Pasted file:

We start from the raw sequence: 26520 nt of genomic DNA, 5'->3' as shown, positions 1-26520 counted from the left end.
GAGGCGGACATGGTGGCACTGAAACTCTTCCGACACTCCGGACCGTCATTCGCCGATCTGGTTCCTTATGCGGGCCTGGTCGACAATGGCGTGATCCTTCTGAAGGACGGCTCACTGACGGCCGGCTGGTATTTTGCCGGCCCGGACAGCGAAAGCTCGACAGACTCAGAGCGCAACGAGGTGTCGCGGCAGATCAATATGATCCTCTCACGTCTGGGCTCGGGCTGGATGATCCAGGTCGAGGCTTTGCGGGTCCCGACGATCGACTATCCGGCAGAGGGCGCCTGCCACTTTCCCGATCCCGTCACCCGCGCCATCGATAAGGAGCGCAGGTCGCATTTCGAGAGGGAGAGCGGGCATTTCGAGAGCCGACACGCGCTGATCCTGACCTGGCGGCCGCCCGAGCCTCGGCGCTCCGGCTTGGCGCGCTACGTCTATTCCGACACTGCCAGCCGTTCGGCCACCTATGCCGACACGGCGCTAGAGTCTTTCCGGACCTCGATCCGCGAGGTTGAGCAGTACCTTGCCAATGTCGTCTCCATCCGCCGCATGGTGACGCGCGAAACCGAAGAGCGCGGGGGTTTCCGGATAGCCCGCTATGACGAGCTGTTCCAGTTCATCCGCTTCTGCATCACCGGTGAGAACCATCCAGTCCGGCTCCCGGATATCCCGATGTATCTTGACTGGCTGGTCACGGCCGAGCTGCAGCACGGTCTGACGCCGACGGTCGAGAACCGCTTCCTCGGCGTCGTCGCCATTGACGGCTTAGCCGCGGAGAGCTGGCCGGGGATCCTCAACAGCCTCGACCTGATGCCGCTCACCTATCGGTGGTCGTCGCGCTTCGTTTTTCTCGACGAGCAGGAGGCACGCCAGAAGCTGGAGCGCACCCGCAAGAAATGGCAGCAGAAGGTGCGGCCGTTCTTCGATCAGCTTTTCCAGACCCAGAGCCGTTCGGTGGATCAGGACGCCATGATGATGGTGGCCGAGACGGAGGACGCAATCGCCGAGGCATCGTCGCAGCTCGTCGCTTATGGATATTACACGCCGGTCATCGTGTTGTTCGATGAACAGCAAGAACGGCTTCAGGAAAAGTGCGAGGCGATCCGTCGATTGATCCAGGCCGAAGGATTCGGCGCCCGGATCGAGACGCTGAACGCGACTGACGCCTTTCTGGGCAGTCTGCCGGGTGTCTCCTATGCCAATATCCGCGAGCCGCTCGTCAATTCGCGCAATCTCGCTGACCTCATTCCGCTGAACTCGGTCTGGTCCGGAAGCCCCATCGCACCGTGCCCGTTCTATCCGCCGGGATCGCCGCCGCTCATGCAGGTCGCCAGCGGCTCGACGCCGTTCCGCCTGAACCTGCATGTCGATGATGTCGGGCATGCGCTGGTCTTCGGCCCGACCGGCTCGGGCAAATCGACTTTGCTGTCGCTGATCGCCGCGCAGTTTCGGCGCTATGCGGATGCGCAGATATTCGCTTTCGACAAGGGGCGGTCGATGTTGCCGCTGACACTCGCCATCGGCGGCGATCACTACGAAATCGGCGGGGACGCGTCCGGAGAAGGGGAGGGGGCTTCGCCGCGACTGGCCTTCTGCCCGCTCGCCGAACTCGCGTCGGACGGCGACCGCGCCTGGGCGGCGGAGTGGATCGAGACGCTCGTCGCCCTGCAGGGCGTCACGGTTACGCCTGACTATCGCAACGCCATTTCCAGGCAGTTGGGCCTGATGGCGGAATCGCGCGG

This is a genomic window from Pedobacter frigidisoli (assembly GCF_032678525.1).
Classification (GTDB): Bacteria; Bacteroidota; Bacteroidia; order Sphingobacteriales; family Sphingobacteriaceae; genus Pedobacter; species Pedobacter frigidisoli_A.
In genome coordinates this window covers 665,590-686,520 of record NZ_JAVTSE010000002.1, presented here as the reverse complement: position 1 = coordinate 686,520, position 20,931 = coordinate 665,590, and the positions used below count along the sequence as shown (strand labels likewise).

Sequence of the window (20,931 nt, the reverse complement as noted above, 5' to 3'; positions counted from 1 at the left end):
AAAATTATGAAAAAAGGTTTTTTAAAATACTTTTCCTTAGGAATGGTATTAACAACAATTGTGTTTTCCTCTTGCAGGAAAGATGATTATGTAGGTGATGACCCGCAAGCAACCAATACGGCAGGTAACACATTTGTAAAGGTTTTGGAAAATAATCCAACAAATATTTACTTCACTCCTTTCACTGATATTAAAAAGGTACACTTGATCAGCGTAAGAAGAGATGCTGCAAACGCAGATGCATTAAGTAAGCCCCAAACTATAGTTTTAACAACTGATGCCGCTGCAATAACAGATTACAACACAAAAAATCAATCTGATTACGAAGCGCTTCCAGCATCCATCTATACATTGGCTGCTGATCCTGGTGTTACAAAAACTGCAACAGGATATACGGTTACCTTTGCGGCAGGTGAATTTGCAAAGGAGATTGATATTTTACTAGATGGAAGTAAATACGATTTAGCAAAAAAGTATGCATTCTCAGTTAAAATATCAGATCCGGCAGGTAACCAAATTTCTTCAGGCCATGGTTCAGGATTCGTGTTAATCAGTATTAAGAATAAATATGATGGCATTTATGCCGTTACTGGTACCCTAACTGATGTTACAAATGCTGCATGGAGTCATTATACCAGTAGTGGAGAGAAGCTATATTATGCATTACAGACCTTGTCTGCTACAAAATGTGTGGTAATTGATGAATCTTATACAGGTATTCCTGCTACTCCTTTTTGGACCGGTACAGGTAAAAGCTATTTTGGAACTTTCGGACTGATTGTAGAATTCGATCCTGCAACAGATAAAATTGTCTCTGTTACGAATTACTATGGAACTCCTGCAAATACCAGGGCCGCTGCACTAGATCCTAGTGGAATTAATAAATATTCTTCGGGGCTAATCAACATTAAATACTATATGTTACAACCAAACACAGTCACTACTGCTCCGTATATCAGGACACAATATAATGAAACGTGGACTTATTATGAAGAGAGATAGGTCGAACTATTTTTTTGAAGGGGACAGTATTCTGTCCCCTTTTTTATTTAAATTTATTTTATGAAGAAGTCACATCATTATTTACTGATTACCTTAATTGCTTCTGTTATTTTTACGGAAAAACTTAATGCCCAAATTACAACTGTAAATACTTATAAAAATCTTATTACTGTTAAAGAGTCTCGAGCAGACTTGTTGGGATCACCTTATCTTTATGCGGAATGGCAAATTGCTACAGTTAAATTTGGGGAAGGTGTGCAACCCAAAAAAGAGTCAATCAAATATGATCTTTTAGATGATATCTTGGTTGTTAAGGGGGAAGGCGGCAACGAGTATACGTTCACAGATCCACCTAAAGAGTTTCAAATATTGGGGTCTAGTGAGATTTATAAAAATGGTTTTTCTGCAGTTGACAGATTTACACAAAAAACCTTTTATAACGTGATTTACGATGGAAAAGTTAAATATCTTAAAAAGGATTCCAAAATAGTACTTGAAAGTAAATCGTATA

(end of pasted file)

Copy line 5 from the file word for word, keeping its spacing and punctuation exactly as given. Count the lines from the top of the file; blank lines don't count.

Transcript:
In genome coordinates this window covers 665,590-686,520 of record NZ_JAVTSE010000002.1, presented here as the reverse complement: position 1 = coordinate 686,520, position 20,931 = coordinate 665,590, and the positions used below count along the sequence as shown (strand labels likewise).